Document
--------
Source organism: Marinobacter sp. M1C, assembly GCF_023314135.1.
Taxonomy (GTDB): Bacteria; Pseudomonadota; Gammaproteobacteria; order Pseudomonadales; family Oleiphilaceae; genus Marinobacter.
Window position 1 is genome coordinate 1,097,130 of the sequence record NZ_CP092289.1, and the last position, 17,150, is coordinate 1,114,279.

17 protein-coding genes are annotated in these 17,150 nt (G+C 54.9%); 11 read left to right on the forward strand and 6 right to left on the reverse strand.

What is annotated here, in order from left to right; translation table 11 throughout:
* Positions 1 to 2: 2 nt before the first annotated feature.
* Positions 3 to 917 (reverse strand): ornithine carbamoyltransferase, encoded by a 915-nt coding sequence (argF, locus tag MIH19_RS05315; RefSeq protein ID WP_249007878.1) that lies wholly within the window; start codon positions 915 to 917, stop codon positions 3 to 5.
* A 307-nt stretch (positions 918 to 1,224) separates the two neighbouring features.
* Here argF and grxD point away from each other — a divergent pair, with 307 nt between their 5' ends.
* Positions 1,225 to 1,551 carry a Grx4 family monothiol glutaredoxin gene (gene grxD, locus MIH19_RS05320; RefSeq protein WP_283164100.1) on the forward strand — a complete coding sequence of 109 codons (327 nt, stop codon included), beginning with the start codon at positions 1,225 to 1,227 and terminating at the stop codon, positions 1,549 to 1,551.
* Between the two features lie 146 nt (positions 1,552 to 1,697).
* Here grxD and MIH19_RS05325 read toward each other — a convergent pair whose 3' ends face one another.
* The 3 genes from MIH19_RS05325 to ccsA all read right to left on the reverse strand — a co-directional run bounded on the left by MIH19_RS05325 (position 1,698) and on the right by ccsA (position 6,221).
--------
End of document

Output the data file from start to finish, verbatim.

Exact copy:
Source organism: Marinobacter sp. M1C, assembly GCF_023314135.1.
Taxonomy (GTDB): Bacteria; Pseudomonadota; Gammaproteobacteria; order Pseudomonadales; family Oleiphilaceae; genus Marinobacter.
Window position 1 is genome coordinate 1,097,130 of the sequence record NZ_CP092289.1, and the last position, 17,150, is coordinate 1,114,279.

17 protein-coding genes are annotated in these 17,150 nt (G+C 54.9%); 11 read left to right on the forward strand and 6 right to left on the reverse strand.

What is annotated here, in order from left to right; translation table 11 throughout:
* Positions 1 to 2: 2 nt before the first annotated feature.
* Positions 3 to 917 (reverse strand): ornithine carbamoyltransferase, encoded by a 915-nt coding sequence (argF, locus tag MIH19_RS05315; RefSeq protein ID WP_249007878.1) that lies wholly within the window; start codon positions 915 to 917, stop codon positions 3 to 5.
* A 307-nt stretch (positions 918 to 1,224) separates the two neighbouring features.
* Here argF and grxD point away from each other — a divergent pair, with 307 nt between their 5' ends.
* Positions 1,225 to 1,551 carry a Grx4 family monothiol glutaredoxin gene (gene grxD, locus MIH19_RS05320; RefSeq protein WP_283164100.1) on the forward strand — a complete coding sequence of 109 codons (327 nt, stop codon included), beginning with the start codon at positions 1,225 to 1,227 and terminating at the stop codon, positions 1,549 to 1,551.
* Between the two features lie 146 nt (positions 1,552 to 1,697).
* Here grxD and MIH19_RS05325 read toward each other — a convergent pair whose 3' ends face one another.
* The 3 genes from MIH19_RS05325 to ccsA all read right to left on the reverse strand — a co-directional run bounded on the left by MIH19_RS05325 (position 1,698) and on the right by ccsA (position 6,221).